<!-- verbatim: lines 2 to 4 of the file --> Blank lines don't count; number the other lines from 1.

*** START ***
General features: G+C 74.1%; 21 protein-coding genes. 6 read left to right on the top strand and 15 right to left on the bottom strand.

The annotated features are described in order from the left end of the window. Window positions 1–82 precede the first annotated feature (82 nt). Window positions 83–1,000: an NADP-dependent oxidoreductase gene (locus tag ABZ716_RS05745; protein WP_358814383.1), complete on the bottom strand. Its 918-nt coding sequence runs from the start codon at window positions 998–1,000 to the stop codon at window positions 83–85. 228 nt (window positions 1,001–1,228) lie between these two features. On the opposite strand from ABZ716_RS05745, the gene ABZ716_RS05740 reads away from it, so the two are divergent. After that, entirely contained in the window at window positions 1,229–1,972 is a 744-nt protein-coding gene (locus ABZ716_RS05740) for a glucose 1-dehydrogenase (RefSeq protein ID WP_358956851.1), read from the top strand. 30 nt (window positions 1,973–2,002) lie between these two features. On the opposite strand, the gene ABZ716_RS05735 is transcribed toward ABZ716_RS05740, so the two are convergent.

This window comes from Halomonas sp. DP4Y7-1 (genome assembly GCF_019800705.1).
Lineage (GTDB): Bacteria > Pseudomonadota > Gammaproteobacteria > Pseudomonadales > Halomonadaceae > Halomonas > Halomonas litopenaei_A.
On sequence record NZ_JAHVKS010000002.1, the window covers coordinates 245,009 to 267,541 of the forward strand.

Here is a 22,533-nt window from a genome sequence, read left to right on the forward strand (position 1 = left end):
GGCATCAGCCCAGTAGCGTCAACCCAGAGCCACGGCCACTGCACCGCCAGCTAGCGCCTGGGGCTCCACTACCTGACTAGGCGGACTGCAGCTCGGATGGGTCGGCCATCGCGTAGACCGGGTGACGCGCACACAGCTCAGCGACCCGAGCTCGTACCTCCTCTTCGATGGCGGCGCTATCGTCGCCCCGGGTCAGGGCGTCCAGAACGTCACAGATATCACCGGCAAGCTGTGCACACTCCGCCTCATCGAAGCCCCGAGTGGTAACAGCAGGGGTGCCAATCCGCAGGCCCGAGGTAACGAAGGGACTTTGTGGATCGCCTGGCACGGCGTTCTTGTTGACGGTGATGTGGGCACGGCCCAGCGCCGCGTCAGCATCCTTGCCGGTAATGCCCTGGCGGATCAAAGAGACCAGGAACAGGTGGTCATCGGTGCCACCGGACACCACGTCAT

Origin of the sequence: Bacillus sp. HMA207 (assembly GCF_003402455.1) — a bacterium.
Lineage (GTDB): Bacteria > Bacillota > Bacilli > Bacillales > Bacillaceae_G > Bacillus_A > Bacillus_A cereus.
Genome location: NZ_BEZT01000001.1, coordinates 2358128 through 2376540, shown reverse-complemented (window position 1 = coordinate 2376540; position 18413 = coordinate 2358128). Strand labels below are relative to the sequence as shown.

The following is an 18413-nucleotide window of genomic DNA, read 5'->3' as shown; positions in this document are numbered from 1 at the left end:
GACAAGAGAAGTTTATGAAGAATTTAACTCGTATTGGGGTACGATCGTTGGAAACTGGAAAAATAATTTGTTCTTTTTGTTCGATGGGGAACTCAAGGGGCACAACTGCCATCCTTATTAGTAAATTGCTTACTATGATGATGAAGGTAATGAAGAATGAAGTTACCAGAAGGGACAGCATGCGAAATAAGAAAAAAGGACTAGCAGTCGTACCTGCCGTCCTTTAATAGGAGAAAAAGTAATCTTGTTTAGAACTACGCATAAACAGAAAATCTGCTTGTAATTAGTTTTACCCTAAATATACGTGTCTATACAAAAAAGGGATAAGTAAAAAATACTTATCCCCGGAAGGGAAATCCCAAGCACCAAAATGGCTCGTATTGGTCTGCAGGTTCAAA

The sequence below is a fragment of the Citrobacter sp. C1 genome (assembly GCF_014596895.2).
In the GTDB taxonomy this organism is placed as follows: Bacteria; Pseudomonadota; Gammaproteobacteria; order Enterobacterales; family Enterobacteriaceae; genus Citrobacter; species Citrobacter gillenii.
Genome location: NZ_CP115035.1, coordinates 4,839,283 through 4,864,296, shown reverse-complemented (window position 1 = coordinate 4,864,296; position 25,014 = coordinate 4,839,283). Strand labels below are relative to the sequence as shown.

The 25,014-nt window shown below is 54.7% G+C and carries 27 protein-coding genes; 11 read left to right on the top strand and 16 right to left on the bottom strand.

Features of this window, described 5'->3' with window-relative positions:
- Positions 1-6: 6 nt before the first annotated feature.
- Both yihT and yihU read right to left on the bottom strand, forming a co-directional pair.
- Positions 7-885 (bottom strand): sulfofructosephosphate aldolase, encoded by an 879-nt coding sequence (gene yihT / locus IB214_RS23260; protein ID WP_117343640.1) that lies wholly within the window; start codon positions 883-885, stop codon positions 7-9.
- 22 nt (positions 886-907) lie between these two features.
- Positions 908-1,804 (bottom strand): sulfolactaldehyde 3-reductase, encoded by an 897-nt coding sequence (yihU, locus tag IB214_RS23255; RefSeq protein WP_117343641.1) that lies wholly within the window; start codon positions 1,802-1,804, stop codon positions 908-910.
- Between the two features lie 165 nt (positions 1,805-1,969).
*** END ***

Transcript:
The annotated features are described in order from the left end of the window. Window positions 1–82 precede the first annotated feature (82 nt). Window positions 83–1,000: an NADP-dependent oxidoreductase gene (locus tag ABZ716_RS05745; protein WP_358814383.1), complete on the bottom strand. Its 918-nt coding sequence runs from the start codon at window positions 998–1,000 to the stop codon at window positions 83–85. 228 nt (window positions 1,001–1,228) lie between these two features. On the opposite strand from ABZ716_RS05745, the gene ABZ716_RS05740 reads away from it, so the two are divergent. After that, entirely contained in the window at window positions 1,229–1,972 is a 744-nt protein-coding gene (locus ABZ716_RS05740) for a glucose 1-dehydrogenase (RefSeq protein ID WP_358956851.1), read from the top strand. 30 nt (window positions 1,973–2,002) lie between these two features. On the opposite strand, the gene ABZ716_RS05735 is transcribed toward ABZ716_RS05740, so the two are convergent.

This window comes from Halomonas sp. DP4Y7-1 (genome assembly GCF_019800705.1).
Lineage (GTDB): Bacteria > Pseudomonadota > Gammaproteobacteria > Pseudomonadales > Halomonadaceae > Halomonas > Halomonas litopenaei_A.